“St. Germain’s movements from this time until his supposed death in 1784 are a matter of considerable dispute. For the next twenty years he surfaced, in one guise or another, in almost every country in Europe, now as a Russian general, now as a Hungarian count. Each appearance added an additional coloring of mystery to his character. He seems to have participated in the founding of Masonic lodges, but the evidence is ambiguous. He was credited with miraculous feats, but we have no first hand proof. Even his death, well-documented as it is, is open to question. In 1779, St. Germain made the acquaintance of Prince Charles of Hesse-Cassell, a Freemason, who soon became his patron. Continuing with his alchemical experiments in a laboratory fitted out for him by the Prince, St. Germain spent the next several years in an atmosphere of scholarly simplicity far removed from the glittering court life to which he had become accustomed at Versailles. On the 27th of February 1784, he died, and the record of his death was duly entered in the parish register.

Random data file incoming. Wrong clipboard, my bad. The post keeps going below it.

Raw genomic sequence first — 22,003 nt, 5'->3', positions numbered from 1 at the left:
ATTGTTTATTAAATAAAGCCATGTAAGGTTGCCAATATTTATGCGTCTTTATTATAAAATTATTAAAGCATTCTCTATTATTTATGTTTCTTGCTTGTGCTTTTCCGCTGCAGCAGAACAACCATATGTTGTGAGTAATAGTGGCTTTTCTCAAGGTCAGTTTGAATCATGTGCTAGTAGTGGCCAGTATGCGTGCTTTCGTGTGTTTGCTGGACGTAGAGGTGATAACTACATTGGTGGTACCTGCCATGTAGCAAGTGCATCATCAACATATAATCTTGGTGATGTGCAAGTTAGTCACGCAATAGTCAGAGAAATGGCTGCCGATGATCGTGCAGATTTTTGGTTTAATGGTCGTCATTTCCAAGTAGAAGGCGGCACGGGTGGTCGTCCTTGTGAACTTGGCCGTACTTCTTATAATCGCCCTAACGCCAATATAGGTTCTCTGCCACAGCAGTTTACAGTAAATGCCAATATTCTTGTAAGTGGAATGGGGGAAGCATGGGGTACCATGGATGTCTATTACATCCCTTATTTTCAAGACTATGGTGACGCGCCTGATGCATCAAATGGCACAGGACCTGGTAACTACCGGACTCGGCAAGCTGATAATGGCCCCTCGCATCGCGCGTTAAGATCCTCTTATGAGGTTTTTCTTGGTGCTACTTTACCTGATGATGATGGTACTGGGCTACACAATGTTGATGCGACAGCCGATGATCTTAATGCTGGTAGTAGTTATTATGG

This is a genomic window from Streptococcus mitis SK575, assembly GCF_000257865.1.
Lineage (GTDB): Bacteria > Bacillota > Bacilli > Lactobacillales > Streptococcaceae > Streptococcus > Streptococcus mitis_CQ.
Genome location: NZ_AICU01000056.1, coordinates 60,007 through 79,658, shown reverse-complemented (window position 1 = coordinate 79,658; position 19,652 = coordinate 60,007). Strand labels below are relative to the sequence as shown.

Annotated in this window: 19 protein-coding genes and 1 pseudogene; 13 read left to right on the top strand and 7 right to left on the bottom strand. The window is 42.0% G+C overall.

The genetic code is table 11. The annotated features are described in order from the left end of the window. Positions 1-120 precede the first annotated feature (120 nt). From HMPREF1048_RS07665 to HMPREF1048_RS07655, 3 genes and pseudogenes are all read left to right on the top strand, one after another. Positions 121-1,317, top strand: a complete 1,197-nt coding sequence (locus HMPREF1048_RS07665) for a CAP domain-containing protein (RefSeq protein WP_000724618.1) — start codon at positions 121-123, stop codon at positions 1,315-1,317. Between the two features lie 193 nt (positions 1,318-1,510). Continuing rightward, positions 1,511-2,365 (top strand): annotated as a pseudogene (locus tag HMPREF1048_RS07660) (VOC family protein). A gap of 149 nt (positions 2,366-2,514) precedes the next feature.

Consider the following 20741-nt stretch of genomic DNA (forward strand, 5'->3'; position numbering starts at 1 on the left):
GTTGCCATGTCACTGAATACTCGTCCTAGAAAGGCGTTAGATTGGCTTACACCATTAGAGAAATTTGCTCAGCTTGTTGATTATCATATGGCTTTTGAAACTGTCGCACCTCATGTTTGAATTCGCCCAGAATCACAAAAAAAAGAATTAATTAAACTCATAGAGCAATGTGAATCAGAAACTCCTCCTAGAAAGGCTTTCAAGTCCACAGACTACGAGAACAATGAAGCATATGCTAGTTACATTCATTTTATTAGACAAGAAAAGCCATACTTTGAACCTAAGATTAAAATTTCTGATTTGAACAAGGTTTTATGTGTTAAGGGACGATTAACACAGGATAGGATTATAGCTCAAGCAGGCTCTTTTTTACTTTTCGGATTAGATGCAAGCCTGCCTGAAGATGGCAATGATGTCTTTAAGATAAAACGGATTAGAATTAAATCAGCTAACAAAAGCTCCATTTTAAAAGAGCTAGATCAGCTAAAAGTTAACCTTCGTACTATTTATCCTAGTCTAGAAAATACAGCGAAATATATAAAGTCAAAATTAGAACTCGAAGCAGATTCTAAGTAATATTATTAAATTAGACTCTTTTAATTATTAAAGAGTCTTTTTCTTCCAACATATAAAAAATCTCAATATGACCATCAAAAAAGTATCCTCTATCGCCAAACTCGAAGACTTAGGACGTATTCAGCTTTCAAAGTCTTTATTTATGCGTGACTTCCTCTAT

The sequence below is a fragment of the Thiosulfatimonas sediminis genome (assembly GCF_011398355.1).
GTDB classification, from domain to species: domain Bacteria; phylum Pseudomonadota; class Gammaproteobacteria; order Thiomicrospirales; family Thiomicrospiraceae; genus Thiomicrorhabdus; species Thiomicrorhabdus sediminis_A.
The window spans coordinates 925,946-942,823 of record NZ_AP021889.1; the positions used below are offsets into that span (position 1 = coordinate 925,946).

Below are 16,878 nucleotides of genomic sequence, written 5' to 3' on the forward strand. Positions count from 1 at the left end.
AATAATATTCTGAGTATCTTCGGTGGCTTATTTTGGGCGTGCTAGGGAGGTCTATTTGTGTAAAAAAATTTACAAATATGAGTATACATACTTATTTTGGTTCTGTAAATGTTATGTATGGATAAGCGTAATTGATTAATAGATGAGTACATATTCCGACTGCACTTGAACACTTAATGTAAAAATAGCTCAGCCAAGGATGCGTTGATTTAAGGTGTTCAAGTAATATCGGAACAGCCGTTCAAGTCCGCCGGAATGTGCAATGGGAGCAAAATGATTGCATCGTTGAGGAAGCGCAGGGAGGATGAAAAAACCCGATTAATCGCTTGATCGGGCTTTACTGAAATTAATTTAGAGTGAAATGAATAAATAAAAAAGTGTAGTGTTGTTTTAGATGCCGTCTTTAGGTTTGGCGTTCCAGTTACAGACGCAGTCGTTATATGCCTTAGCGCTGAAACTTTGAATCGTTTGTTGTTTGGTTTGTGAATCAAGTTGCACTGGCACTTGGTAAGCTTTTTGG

(Oh Margarita, your seductive sybaritism surprises me as much as if a cat shouted into an omnipresent oboe.)
“St. Germain’s story does not, however, end with his death. In 1785, a year after he was said to have died, we find his name, along with that of Mesmer, Cagliostro and St. Martin, among those included in an invitation to a Masonic conference at Wilhelmsbad. And there have been many sightings of him since.
“Is the comte still alive, directing the activities of the Mystic Brotherhood, fated for the rest of eternity to be a Cassandra crying in the wilderness?”
(I return reluctantly to the present.)
“But why, Father, have you told me this tale?”
“I see,” Lucifer says, “that I have not adequately conveyed the remarkable qualities of St. Germain to you. Perhaps we would both be better served if I simply transported you back to the eighteenth century which you, of course, missed entirely.”
“You can do that, Father?”
“I can do pretty near anything I please.”
The Fool’s Tale